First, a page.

West Virginia’s House of Delegates has passed a new bill that allows key individuals to break into a locked vehicle to rescue an animal trapped inside.
Firefighters, police officers, humane officers, and EMS personnel are among those permitted to intervene in cases where an animal is distressed or in danger.
It is illegal in the state to leave an animal unattended in a vehicle for long periods, and people who violate this law will be charged with a misdemeanor and receive a fine of between $300 and $2000, as well as the possibility of jail time.
“What we are doing with this bill is providing that certain individuals have the ability lawfully to enter into a vehicle where an unattended animal is in danger,” said Judiciary Vice-chair Moore Capito.
It’s incredibly dangerous to leave your animal in a vehicle even for a short time. Although you may think it’s not dangerously hot, the American Veterinary Medical Association warns that temperatures inside a car can increase much more rapidly than you realize; in only 10 minutes, the temperatures can shoot up by 20 degrees Fahrenheit.
When it’s 80 degrees outside, your dog could be suffering inside a 100 degree environment in your car within 10 minutes. Research shows that even cracking a window doesn’t make a noticeable difference.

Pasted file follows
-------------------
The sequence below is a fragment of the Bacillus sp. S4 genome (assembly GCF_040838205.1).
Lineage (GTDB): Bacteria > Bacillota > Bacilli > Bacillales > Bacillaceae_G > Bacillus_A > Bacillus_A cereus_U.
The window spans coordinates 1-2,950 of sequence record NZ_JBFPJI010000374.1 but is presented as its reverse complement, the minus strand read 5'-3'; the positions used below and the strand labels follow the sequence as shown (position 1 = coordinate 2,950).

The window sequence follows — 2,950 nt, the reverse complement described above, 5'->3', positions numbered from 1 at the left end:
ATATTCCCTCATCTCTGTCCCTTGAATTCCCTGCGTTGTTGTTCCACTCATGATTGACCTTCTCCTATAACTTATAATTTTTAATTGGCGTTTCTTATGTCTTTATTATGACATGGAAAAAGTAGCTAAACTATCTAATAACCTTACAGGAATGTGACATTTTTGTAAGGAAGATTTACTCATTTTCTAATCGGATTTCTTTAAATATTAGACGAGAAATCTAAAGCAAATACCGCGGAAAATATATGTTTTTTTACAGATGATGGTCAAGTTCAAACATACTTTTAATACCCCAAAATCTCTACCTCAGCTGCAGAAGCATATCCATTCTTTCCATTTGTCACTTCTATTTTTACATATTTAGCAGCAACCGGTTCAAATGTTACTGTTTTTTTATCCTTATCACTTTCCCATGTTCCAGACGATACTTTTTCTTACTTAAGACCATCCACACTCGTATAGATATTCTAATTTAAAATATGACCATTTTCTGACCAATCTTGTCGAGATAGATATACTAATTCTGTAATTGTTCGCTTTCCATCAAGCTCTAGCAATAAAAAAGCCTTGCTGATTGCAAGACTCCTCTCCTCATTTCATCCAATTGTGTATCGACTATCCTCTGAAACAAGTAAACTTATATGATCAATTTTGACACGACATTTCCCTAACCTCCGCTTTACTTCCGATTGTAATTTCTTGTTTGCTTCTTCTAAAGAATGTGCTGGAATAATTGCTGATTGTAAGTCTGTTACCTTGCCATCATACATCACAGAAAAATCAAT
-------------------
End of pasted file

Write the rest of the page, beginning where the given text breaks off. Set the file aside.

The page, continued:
Because dogs can’t sweat to release heat and only cool themselves down by panting, heatstroke can impact them in as little as 15 minutes, causing weakness, convulsions, vomiting, collapse, brain damage or death.
Around 28 states in the US have laws relating to animals left in vehicles. Many of these laws are similar to the new West Virginia bill, while about a dozen others grant civil immunity to any individual who rescues an at-risk animal from a vehicle.
If you come across an animal in distress locked in a vehicle, note down the license plate, make, and model of the car and try to get nearby stores to page the owner. If that fails, call 911 immediately and stay by the vehicle until help arrives.